One of the nice things about visiting the larger memorials is seeing who has left tributes. They are collected every so often but kept safe. In the cemetery register, we found laminated cards from an English school. Each had the names and pictures of a lost soldier and the child who researched them. They had written a little about each person and left them on a school trip. Amid the melancholy lists of those who were never found it was a nice reminder that being lost is not the same as being forgotten.
Navigating the Arras memorial is straightforward, with places to sit and level, smooth surfaces.
Flying Services Memorial
The impressive stone column is the Flying Services Memorial, inscribed with the names of almost a thousand killed in the early actions of the air force. The names represent the Royal Naval Air Service, Royal Flying Corps, Australian Flying Corps and Royal Air Force.
Near the Flying Service memorial column is the customary Stone of Remembrance, designed by Sir Edwin Lutyens. You will find this in many of the cemeteries, a monolith inscribed with “Their name liveth for evermore”.
This is part of a series on the Great War sites at the Western Front.
And here are images you can pin so you can find this again!
Further Resources for visiting Arras
The best single volume overview in my opinion – clear, lively, with helpful maps and a mix of overview and firsthand accounts – is The Great War Explained by Philip Stevens.
Respected historian Ian Kershaw’s To Hell and Back: Europe 1914-1949 covers the period from the outbreak of the first war to the recovery from the second.
if you are seeking a specific grave or want to make sure you haven’t missed anything, I recommend checking out the Commonwealth War Graves Commission and other sites.
There are very respectable overviews in both The Rough Guide to France (Rough Guides) and Lonely Planet France (Travel Guide). The Bradt Guide World War I Battlefields: A Travel Guide to the Western Front: Sites, Museums, Memorials (Bradt Travel Guides) is a great compromise between those and the intense detail of specialist battlefield guides – and the price has come down since I first encountered it!
If you are looking for comprehensive coverage, you can’t do better than Major & Mrs Holt’s Definitive Battlefield Guide Somme: 100th Anniversary (Major and Mrs Holt’s Battlefield Guides).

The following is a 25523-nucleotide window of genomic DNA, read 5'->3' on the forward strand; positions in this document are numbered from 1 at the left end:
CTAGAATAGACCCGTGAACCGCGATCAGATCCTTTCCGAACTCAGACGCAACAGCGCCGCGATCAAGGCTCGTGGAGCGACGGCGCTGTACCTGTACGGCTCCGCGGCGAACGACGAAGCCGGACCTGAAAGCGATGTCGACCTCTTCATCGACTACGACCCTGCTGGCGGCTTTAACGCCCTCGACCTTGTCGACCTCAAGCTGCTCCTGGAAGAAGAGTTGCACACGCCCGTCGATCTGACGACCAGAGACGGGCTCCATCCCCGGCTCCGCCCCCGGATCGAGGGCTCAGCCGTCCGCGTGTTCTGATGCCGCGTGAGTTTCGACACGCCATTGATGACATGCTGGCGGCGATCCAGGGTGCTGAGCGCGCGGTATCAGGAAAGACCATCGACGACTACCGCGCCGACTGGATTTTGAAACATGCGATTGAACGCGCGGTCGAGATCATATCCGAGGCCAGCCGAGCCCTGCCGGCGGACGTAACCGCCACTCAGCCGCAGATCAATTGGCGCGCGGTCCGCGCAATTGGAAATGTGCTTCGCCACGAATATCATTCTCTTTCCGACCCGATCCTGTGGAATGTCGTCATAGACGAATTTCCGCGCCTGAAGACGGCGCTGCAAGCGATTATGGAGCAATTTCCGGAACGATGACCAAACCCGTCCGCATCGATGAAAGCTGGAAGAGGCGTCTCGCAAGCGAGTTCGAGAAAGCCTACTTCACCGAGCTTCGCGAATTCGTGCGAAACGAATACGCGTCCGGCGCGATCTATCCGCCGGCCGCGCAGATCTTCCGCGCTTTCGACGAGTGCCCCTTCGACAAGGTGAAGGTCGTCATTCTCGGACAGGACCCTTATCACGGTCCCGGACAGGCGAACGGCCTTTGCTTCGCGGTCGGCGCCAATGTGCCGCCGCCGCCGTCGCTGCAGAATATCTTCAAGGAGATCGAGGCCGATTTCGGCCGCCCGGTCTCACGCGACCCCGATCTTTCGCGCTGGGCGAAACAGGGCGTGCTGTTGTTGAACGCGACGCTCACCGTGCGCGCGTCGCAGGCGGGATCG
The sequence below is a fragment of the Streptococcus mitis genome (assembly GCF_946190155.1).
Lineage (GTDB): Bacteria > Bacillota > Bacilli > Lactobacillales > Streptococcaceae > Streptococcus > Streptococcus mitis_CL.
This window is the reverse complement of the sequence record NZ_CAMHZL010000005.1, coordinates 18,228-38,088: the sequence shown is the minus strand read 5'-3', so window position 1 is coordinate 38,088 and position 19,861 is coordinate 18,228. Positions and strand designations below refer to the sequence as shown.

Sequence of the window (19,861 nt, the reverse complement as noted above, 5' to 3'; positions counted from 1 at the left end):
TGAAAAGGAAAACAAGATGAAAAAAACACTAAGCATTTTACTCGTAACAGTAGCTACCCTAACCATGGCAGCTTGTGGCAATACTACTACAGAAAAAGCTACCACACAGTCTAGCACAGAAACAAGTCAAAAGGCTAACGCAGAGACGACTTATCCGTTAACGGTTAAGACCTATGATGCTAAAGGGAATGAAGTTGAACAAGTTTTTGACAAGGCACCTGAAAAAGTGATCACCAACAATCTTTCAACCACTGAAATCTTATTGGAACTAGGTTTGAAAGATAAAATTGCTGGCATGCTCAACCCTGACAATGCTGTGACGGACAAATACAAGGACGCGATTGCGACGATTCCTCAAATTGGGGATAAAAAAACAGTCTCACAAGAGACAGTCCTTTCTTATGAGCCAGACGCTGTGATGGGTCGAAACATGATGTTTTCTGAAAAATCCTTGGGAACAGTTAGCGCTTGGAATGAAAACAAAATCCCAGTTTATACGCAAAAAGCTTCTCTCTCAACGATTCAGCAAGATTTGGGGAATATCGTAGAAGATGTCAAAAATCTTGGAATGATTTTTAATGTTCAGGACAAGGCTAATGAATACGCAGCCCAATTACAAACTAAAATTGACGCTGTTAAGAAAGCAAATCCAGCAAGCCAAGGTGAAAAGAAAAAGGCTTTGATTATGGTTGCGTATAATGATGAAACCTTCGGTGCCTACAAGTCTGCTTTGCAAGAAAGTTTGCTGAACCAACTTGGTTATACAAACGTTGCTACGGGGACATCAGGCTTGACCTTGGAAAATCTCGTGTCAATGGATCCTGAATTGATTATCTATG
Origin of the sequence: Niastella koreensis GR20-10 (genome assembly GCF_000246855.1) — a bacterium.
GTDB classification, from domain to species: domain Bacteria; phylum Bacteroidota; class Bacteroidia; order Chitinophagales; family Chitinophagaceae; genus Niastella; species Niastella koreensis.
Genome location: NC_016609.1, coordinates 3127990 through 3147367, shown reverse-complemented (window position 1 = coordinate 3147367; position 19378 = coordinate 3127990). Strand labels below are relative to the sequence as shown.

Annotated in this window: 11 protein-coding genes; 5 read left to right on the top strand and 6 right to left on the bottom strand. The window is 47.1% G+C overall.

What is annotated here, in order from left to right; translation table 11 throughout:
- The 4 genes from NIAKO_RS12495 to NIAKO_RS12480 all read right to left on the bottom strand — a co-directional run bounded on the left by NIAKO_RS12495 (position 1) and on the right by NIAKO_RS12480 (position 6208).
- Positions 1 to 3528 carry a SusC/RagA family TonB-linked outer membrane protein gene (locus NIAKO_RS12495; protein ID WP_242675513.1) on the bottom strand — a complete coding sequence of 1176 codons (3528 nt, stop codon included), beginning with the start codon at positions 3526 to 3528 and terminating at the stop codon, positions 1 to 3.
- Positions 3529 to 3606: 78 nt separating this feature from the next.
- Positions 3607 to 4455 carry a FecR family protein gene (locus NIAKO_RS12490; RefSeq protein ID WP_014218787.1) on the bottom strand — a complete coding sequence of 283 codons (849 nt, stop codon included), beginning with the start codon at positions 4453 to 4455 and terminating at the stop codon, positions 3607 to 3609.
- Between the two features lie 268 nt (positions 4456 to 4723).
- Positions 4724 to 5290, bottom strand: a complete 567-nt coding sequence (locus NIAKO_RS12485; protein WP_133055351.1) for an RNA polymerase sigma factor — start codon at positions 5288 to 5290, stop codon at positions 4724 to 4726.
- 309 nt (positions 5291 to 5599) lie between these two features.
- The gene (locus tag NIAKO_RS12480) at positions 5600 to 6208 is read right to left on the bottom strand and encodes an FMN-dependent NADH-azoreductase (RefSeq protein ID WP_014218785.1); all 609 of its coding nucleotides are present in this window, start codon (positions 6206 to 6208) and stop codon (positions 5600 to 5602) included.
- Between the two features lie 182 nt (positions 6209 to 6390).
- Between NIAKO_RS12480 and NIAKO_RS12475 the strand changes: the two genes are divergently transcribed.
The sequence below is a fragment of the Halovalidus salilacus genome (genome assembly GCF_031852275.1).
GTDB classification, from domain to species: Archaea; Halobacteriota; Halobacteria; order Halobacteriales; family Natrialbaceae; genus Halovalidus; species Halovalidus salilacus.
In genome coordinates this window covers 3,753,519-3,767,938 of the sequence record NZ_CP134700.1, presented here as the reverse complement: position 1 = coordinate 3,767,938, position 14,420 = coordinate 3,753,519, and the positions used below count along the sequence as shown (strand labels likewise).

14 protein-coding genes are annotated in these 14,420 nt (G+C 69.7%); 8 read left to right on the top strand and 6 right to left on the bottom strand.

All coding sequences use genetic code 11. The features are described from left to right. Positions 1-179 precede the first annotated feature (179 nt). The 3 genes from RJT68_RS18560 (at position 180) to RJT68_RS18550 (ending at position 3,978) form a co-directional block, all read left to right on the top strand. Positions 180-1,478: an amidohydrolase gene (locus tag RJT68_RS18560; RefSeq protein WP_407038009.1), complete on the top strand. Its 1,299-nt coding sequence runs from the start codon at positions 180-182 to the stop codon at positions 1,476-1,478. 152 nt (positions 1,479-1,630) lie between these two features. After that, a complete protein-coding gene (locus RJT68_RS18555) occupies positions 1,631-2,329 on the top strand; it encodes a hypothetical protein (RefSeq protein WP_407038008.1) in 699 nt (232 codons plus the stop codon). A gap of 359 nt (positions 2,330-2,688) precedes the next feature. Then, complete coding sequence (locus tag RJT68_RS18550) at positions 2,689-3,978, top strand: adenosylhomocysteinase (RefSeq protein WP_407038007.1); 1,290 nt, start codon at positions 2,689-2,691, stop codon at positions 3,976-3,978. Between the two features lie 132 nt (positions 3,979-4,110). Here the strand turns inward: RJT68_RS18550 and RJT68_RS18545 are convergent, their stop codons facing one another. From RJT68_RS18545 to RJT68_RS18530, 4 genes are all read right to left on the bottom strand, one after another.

You can find some great deals on flights, hotels and packages with ebookers,
For those coming from the southern parts of the UK, it’s easy (and often cheaper) to take the ferry to Northern France. Of course, if you have an adapted car it also makes the whole trip easier. I love travelling with DFDS and have gone to Scandanavia and Amsterdam with them several times. Click here to visit their site. For other routes and operators, go to AFerry (click here) to search all the options.
Car travel is the best way to get around the Somme battlefield. If you are hiring locally, you can do what we did and rent a car directly from Europcar (click here), who has a handy base at the train station in Lille as well as several around the region. Alternatively, the two companies I use regularly are Argus Car Hire (click here) and HolidayAutos (click here), both of which offer a range of providers and great value damage refund insurance at competitive prices.
If independent car travel isn’t an option for you, there are many touring options around the Somme battlefield – the leader amongst them being Shearings Holidays (click here). What you lose in independence you gain in knowledgeable and experienced guides. Often the tours are timed to coincide with particular commemorations. Alfa Tours (click here) also runs occasional tours to the Somme and Flanders.
Hotels and Attractions
My number one recommendation is to use TripAdvisor. It can also be hard to get good information on accessibility, so turning to crowdsourcing can be the most useful option, especially when considering hotels.
I get my travel money from the Post Office. Their rates are competitive and I love their buy-back policies.
If you’re a planner, you can get tickets online to lock in your must-dos. You can book attraction tickets and packages via www.tours4fun.com, from open-top bus tours to day trips. Tiqets has pretty much everything you could possibly want for many destinations!
Always make sure you have appropriate travel insurance – and insurance that covers any specific medical conditions. Travel Insurance 4 Medical treats medical conditions as a normal part of life and are worth checking out. Alpha Travel Insurance is also great for flexible needs.